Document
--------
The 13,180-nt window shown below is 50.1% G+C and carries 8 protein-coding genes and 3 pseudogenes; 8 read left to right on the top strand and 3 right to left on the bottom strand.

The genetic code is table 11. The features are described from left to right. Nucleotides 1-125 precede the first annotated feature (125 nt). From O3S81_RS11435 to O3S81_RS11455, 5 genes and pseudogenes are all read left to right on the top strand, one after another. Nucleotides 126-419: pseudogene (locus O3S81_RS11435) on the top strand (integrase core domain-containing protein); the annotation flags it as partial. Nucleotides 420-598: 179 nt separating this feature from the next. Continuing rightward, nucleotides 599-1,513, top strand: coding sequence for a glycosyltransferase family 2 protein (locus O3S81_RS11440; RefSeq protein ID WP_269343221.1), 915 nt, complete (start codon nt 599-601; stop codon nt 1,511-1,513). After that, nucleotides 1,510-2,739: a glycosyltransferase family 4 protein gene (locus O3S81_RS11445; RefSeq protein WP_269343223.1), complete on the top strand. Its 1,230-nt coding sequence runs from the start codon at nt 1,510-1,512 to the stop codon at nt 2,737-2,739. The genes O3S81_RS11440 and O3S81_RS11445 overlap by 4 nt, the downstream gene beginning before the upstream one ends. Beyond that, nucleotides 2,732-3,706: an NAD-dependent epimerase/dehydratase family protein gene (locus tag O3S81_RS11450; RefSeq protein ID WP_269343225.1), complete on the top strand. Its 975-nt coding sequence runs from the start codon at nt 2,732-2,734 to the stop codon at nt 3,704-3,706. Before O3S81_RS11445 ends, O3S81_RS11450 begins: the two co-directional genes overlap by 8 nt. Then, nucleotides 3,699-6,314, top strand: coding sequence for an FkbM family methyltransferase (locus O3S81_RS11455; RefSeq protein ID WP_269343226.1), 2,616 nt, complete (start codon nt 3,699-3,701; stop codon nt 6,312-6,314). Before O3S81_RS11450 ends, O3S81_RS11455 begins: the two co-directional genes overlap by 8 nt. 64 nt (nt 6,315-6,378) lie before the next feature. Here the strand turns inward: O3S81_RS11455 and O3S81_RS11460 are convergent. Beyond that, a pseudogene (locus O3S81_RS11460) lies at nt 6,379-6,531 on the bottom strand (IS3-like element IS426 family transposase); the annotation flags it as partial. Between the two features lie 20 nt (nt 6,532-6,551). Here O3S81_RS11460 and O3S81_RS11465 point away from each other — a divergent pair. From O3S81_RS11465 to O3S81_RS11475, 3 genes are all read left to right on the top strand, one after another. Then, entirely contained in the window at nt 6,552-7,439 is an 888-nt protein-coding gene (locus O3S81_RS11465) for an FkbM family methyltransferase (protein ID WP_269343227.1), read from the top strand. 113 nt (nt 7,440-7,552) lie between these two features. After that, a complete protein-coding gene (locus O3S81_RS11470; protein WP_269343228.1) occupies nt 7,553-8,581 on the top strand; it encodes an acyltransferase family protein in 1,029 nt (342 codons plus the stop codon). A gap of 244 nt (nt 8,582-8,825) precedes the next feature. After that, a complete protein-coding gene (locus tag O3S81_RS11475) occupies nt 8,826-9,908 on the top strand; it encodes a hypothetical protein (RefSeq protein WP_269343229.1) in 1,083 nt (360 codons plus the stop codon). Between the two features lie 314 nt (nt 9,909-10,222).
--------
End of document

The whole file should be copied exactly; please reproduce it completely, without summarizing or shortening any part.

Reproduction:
The 13,180-nt window shown below is 50.1% G+C and carries 8 protein-coding genes and 3 pseudogenes; 8 read left to right on the top strand and 3 right to left on the bottom strand.

The genetic code is table 11. The features are described from left to right. Nucleotides 1-125 precede the first annotated feature (125 nt). From O3S81_RS11435 to O3S81_RS11455, 5 genes and pseudogenes are all read left to right on the top strand, one after another. Nucleotides 126-419: pseudogene (locus O3S81_RS11435) on the top strand (integrase core domain-containing protein); the annotation flags it as partial. Nucleotides 420-598: 179 nt separating this feature from the next. Continuing rightward, nucleotides 599-1,513, top strand: coding sequence for a glycosyltransferase family 2 protein (locus O3S81_RS11440; RefSeq protein ID WP_269343221.1), 915 nt, complete (start codon nt 599-601; stop codon nt 1,511-1,513). After that, nucleotides 1,510-2,739: a glycosyltransferase family 4 protein gene (locus O3S81_RS11445; RefSeq protein WP_269343223.1), complete on the top strand. Its 1,230-nt coding sequence runs from the start codon at nt 1,510-1,512 to the stop codon at nt 2,737-2,739. The genes O3S81_RS11440 and O3S81_RS11445 overlap by 4 nt, the downstream gene beginning before the upstream one ends. Beyond that, nucleotides 2,732-3,706: an NAD-dependent epimerase/dehydratase family protein gene (locus tag O3S81_RS11450; RefSeq protein ID WP_269343225.1), complete on the top strand. Its 975-nt coding sequence runs from the start codon at nt 2,732-2,734 to the stop codon at nt 3,704-3,706. Before O3S81_RS11445 ends, O3S81_RS11450 begins: the two co-directional genes overlap by 8 nt. Then, nucleotides 3,699-6,314, top strand: coding sequence for an FkbM family methyltransferase (locus O3S81_RS11455; RefSeq protein ID WP_269343226.1), 2,616 nt, complete (start codon nt 3,699-3,701; stop codon nt 6,312-6,314). Before O3S81_RS11450 ends, O3S81_RS11455 begins: the two co-directional genes overlap by 8 nt. 64 nt (nt 6,315-6,378) lie before the next feature. Here the strand turns inward: O3S81_RS11455 and O3S81_RS11460 are convergent. Beyond that, a pseudogene (locus O3S81_RS11460) lies at nt 6,379-6,531 on the bottom strand (IS3-like element IS426 family transposase); the annotation flags it as partial. Between the two features lie 20 nt (nt 6,532-6,551). Here O3S81_RS11460 and O3S81_RS11465 point away from each other — a divergent pair. From O3S81_RS11465 to O3S81_RS11475, 3 genes are all read left to right on the top strand, one after another. Then, entirely contained in the window at nt 6,552-7,439 is an 888-nt protein-coding gene (locus O3S81_RS11465) for an FkbM family methyltransferase (protein ID WP_269343227.1), read from the top strand. 113 nt (nt 7,440-7,552) lie between these two features. After that, a complete protein-coding gene (locus O3S81_RS11470; protein WP_269343228.1) occupies nt 7,553-8,581 on the top strand; it encodes an acyltransferase family protein in 1,029 nt (342 codons plus the stop codon). A gap of 244 nt (nt 8,582-8,825) precedes the next feature. After that, a complete protein-coding gene (locus tag O3S81_RS11475) occupies nt 8,826-9,908 on the top strand; it encodes a hypothetical protein (RefSeq protein WP_269343229.1) in 1,083 nt (360 codons plus the stop codon). Between the two features lie 314 nt (nt 9,909-10,222).